Forecasting Pink Salmon Harvest in Southeast Alaska from Juvenile Salmon Abundance and Associated Biophysical Parameters: 2012 Returns and 2013 Forecast
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Forecasting Pink Salmon Harvest in Southeast Alaska from Juvenile Salmon Abundance and Associated Biophysical Parameters: 2012 Returns and 2013 Forecast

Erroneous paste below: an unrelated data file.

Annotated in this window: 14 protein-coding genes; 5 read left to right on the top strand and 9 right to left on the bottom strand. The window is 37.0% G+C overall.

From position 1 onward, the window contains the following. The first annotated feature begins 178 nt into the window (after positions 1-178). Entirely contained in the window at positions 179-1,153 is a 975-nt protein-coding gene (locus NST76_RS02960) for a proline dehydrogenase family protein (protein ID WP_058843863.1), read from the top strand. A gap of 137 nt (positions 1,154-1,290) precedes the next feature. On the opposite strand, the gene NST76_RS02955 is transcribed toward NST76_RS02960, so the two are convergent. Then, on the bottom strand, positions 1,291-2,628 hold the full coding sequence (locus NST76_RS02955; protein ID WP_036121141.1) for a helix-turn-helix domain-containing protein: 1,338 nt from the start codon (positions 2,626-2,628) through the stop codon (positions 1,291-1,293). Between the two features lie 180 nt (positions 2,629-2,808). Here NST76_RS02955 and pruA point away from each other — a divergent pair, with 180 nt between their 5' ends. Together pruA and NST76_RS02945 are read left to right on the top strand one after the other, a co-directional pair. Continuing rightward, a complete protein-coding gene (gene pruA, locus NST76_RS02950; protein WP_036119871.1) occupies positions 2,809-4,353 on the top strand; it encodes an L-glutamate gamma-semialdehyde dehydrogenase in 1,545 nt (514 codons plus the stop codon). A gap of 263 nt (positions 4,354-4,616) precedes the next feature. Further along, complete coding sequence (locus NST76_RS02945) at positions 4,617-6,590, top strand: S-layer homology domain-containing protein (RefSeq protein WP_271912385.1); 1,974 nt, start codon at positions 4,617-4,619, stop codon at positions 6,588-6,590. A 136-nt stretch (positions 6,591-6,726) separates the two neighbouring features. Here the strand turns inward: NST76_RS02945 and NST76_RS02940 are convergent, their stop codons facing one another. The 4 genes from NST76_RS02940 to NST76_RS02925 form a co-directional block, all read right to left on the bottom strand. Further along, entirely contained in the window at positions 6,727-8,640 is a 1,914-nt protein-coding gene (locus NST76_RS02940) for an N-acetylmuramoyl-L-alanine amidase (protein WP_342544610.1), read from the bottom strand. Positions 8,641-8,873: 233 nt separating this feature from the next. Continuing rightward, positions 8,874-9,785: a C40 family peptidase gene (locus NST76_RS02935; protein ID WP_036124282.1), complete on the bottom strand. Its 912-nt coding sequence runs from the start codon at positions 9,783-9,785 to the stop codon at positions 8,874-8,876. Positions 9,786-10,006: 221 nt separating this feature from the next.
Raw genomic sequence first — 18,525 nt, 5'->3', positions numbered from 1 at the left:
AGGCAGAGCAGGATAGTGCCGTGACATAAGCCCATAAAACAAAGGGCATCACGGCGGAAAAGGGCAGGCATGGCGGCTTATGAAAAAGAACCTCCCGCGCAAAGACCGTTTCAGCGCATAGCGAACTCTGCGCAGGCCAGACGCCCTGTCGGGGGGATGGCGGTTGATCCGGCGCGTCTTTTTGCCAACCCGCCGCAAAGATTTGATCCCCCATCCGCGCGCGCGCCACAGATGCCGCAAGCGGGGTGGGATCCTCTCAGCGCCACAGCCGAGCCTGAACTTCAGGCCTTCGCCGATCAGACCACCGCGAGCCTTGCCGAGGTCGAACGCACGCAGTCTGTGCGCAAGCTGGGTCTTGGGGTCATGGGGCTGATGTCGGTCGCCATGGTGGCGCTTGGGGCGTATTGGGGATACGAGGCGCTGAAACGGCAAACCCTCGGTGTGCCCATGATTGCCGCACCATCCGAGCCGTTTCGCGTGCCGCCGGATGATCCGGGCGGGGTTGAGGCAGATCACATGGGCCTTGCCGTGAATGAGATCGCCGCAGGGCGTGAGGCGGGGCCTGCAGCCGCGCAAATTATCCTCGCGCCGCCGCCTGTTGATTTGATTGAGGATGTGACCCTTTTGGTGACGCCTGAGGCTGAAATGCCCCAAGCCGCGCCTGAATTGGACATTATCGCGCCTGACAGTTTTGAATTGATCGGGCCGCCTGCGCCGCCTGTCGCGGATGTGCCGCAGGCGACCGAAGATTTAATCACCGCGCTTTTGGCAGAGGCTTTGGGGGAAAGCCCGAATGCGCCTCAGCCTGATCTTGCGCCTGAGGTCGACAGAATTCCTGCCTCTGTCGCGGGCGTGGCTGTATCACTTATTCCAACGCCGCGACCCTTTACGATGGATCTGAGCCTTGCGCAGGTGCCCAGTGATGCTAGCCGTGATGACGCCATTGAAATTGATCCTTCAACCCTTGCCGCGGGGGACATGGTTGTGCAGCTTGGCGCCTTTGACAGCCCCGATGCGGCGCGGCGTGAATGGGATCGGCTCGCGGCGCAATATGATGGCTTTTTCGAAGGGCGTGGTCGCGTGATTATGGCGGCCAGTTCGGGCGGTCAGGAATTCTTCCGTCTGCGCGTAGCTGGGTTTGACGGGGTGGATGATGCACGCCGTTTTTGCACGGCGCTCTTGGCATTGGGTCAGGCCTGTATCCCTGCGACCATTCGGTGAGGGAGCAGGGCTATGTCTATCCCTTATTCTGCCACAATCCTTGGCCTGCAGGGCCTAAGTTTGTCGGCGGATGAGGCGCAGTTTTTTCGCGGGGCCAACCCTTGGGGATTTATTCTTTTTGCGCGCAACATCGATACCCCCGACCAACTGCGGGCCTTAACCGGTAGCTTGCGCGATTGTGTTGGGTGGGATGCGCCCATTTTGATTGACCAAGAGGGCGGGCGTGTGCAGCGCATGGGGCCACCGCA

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    The Southeast Alaska Coastal Monitoring (SECM) project has been sampling juvenile salmon (Oncorhynchus spp.) and associated biophysical parameters in northern Southeast Alaska (SEAK) annually since 1997 to better understand effects of environmental change on salmon production. A pragmatic application of the annual sampling effort is to forecast the abundance of adult salmon returns in subsequent years. Since 2004, peak juvenile pink salmon catch-per-unit-effort (CPUE), adjusted for highly-correlated biophysical parameters, has been used to forecast adult pink salmon harvest (O. gorbuscha) in SEAK. The 2012 forecast of 18.8 M fish was 12% lower than the actual harvest of 21.3 M fish. Eight of nine forecasts produced over the period 2004-2012 have been within 17% of the actual harvest, with an average forecast deviation of 7%. The forecast for 2006 was the exception; while the simple CPUE model indicated a downturn in harvest, the prediction substantially overestimated the harvest. These results show that the CPUE information has great utility for forecasting year class strength of SEAK pink salmon, but additional information may be needed to avoid forecast “misses.” For the 2013 forecast, model selection included a review of ecosystem indicator variables and considered additional biophysical parameters to improve the simple single-parameter juvenile CPUE forecast model. The “best” forecast model for 2013 included two parameters, the Icy Strait Temperature Index (ISTI) and juvenile CPUE. The 2013 forecast of 53.8 M fish from this model, using juvenile salmon data collected in 2012, had an 80% bootstrap confidence interval of 48-60 M fish
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